Individual characteristics, such as gender, health and nationality, have often shown to influence recruitment decisions. This study employs the use of discrete choice experiments to investigate how different individual characteristics influence hiring decisions for equally qualified job candidates. Two-hundred-and-fifty-five HRM students in The Netherlands participated in fifteen trials where they had to choose between randomly-generated applicant profiles, which differed on: gender, age, nationality, mental health and physical health status. Afterwards, open questions assessed their experiences with the decision-making process. Results show that older age and stigmatized illnesses (e.g. having recurrent depressions; being HIV- positive) constitute the largest disadvantages for hiring decisions. Participants openly confessed to age-discrimination. This study sheds new light on inequality in hiring decisions and the value of discrete choice experiments to assess this."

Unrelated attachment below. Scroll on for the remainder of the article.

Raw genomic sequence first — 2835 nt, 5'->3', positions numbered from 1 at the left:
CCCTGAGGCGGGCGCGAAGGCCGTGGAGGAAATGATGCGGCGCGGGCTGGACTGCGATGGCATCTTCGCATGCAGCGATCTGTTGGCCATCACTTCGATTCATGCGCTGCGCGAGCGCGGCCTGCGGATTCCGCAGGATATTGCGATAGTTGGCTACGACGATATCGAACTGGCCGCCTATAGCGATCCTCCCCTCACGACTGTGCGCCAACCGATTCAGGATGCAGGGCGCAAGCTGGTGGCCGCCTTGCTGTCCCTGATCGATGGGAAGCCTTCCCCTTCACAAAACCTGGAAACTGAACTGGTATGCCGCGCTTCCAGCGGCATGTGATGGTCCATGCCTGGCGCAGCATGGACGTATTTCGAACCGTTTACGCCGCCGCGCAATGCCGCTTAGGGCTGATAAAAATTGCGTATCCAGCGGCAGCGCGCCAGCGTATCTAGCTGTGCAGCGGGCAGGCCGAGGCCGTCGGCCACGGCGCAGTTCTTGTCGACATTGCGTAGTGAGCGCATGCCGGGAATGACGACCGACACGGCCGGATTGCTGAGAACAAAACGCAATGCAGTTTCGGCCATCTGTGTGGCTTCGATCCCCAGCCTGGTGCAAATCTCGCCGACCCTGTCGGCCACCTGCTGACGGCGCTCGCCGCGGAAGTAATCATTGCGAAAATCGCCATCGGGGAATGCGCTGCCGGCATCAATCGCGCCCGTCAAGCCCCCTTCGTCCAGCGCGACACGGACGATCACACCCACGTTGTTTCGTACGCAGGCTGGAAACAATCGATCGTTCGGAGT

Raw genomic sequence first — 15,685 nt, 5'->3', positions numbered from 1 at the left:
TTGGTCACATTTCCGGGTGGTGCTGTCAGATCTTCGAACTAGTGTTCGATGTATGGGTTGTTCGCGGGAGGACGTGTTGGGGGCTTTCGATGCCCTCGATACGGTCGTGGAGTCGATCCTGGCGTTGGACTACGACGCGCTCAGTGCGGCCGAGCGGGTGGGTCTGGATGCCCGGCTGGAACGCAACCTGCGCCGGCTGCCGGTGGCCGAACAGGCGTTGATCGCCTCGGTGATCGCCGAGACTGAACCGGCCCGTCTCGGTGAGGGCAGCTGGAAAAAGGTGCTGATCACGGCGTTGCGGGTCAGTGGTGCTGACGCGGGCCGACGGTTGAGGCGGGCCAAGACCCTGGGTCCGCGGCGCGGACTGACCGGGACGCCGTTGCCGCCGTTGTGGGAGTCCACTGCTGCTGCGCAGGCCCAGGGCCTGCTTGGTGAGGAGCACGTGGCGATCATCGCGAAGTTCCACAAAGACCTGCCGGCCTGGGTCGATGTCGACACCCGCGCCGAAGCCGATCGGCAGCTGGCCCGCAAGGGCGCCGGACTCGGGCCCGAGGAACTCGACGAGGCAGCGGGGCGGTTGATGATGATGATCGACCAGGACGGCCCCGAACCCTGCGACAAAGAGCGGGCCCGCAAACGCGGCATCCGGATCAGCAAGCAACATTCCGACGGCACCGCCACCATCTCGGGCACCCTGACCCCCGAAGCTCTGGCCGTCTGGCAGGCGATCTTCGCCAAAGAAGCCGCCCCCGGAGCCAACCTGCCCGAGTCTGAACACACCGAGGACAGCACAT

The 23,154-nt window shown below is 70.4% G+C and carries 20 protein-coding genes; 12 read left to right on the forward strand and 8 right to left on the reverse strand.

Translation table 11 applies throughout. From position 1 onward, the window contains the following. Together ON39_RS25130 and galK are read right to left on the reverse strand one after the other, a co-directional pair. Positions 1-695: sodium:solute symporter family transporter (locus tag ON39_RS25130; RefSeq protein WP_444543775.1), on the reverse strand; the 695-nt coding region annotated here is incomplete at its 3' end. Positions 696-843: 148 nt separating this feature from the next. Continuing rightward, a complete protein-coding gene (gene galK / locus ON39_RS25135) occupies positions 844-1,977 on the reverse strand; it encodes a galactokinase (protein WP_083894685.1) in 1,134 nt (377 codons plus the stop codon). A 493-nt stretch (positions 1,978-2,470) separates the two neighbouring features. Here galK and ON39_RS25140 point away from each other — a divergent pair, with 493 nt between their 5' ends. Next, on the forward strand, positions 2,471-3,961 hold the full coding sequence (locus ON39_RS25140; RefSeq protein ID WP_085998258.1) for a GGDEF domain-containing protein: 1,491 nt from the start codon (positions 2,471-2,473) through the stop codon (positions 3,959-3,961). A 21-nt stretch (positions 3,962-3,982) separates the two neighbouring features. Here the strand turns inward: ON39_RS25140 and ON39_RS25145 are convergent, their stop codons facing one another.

|Journal||Academy of Management Proceedings|
|Early online date||29 Jul 2020|
|Publication status||Published - Aug 2020|
|Event||Academy of Management Conference - |
Duration: 8 Aug 2020 → 11 Aug 2020